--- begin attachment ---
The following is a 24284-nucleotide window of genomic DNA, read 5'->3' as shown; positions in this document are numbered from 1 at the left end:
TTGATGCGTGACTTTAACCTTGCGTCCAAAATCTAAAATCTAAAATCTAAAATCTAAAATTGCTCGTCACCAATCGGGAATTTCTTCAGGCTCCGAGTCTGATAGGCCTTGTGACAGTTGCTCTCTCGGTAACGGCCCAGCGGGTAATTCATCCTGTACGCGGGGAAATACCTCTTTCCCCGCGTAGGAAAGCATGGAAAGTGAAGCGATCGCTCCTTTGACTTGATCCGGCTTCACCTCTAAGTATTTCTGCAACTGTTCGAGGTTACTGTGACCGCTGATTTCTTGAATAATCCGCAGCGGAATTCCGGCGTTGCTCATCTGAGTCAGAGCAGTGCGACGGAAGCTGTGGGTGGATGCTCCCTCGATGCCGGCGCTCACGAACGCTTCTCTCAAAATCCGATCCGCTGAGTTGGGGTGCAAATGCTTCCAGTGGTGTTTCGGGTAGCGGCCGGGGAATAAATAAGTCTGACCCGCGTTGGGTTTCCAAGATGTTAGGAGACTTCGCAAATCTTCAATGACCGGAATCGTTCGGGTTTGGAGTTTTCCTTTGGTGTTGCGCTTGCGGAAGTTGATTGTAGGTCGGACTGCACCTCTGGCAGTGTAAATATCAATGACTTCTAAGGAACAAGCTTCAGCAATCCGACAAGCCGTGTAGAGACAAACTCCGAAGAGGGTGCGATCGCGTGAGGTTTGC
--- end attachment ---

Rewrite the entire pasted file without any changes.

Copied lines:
The following is a 24284-nucleotide window of genomic DNA, read 5'->3' as shown; positions in this document are numbered from 1 at the left end:
TTGATGCGTGACTTTAACCTTGCGTCCAAAATCTAAAATCTAAAATCTAAAATCTAAAATTGCTCGTCACCAATCGGGAATTTCTTCAGGCTCCGAGTCTGATAGGCCTTGTGACAGTTGCTCTCTCGGTAACGGCCCAGCGGGTAATTCATCCTGTACGCGGGGAAATACCTCTTTCCCCGCGTAGGAAAGCATGGAAAGTGAAGCGATCGCTCCTTTGACTTGATCCGGCTTCACCTCTAAGTATTTCTGCAACTGTTCGAGGTTACTGTGACCGCTGATTTCTTGAATAATCCGCAGCGGAATTCCGGCGTTGCTCATCTGAGTCAGAGCAGTGCGACGGAAGCTGTGGGTGGATGCTCCCTCGATGCCGGCGCTCACGAACGCTTCTCTCAAAATCCGATCCGCTGAGTTGGGGTGCAAATGCTTCCAGTGGTGTTTCGGGTAGCGGCCGGGGAATAAATAAGTCTGACCCGCGTTGGGTTTCCAAGATGTTAGGAGACTTCGCAAATCTTCAATGACCGGAATCGTTCGGGTTTGGAGTTTTCCTTTGGTGTTGCGCTTGCGGAAGTTGATTGTAGGTCGGACTGCACCTCTGGCAGTGTAAATATCAATGACTTCTAAGGAACAAGCTTCAGCAATCCGACAAGCCGTGTAGAGACAAACTCCGAAGAGGGTGCGATCGCGTGAGGTTTGC